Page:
Sustainability and future-focussed land development plays a significant role in reducing Australia’s carbon footprint and achieving net zero carbon emissions by 2050.
Particularly in Victoria, where current regulations mandate gas connections in new housing developments, there is a high use of reticulated natural gas which largely consists of methane and other hydrocarbons.
As consumers become more conscious of their own carbon emissions, and with recent research and media raising concerns around the health impacts of using natural gas in homes, there may also be a growing sentiment away from household gas.
Electrification of new developments is now easily achievable, and ultimately will reduce the utility bills for households, with electric appliances cheaper to run than the equivalent gas appliances, and the growth of cheaper renewable energy. Hence from both an economic and environmental point of view, it is important that the industry transitions away from natural gas as soon as possible.
Comparatively, Victoria uses the highest percent of natural gas in Australia. This is due to the vast natural gas reserves that have been available in the Bass Strait, and reliance on gas for heating in the colder climate. Historically, natural gas has been readily available and was the most economical power option. But as gas prices continue to rise across the globe in recent years, and electricity prices falling due to the lower cost of renewables such as solar and wind, and the potential for household and community batteries, all-electric households are now a cheaper option for new house builds.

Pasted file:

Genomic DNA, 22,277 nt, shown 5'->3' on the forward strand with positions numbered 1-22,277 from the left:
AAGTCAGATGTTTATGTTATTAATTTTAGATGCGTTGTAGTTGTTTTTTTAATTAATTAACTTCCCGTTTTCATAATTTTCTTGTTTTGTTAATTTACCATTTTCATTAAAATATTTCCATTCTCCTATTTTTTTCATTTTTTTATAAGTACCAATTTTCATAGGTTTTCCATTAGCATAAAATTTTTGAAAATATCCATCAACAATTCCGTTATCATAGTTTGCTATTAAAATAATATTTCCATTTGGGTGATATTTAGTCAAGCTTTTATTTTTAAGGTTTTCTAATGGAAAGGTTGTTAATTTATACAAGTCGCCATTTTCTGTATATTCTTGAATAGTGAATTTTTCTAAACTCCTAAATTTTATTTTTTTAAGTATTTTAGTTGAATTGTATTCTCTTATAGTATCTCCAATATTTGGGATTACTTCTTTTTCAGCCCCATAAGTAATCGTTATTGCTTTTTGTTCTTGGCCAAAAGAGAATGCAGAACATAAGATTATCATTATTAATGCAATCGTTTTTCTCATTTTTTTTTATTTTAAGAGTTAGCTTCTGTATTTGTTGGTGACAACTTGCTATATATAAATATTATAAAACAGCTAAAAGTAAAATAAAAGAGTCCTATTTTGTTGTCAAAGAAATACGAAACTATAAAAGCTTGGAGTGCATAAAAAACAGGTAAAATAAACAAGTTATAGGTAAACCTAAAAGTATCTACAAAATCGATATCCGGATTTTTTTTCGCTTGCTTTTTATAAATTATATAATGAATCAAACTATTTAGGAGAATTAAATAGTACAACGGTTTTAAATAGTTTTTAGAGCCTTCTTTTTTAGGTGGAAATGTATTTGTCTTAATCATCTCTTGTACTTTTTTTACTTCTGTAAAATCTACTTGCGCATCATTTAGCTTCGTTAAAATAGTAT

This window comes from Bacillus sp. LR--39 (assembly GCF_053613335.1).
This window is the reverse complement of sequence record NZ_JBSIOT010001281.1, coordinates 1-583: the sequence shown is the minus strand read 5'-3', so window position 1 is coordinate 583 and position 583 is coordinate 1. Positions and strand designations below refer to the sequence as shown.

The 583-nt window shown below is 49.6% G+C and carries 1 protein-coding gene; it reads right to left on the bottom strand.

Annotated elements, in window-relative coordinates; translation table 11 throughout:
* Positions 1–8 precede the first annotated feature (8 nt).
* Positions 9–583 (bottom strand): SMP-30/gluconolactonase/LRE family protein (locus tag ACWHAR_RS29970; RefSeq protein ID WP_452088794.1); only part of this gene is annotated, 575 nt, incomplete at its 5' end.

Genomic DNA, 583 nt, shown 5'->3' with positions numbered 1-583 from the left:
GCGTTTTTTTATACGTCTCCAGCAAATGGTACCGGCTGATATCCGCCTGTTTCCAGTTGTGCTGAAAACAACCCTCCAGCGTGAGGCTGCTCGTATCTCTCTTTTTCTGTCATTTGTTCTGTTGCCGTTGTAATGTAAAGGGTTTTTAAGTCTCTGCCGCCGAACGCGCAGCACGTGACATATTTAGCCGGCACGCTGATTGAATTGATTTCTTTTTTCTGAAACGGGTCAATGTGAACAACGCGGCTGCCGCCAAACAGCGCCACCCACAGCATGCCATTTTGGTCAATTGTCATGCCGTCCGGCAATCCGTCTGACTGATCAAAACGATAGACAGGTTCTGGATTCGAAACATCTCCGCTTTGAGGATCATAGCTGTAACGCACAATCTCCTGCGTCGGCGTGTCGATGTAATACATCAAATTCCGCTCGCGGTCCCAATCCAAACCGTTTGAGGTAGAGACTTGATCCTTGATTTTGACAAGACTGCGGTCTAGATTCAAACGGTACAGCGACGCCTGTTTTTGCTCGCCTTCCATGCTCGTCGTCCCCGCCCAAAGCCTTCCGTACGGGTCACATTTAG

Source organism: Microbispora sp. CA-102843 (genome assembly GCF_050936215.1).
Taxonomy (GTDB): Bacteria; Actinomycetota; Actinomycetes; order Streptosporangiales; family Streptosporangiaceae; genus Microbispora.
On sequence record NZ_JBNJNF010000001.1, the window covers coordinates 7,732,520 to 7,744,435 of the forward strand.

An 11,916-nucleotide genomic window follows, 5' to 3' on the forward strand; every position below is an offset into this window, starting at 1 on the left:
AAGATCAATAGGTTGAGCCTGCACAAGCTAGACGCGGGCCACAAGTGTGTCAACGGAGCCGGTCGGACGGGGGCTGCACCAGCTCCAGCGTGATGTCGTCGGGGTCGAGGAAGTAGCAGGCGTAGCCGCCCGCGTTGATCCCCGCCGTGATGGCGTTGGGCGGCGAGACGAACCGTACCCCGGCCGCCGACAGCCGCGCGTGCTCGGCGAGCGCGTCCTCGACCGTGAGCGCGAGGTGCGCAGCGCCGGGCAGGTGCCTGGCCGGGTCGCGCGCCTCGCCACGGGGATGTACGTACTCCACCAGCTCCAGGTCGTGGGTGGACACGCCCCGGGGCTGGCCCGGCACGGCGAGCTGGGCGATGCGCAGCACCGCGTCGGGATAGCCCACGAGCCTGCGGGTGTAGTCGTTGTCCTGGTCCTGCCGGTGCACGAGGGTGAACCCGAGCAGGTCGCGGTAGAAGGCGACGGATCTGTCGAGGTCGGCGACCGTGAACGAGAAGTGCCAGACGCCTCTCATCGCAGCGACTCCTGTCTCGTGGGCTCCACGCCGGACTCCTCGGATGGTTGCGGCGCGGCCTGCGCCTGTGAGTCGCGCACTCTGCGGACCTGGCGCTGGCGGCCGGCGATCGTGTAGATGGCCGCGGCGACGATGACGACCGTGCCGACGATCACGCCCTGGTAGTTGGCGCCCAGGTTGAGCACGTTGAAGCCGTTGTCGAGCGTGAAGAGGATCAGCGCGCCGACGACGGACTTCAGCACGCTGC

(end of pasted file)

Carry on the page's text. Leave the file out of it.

Victoria State Government has released the Gas Substitution Roadmap, which outlines the Government’s plan to transition to zero emissions. One of the key policy changes in the roadmap indicates that gas connections to new housing will no longer be mandatory.
As a member of the Urban Development Industry of Australia, Victoria (UDIA Victoria) Greenfields Committee, I welcomed the opportunity to contribute to the consultation for the roadmap to ensure both industry and Government are enabled to provide Victorians with liveable communities. Several recommendations are being adopted.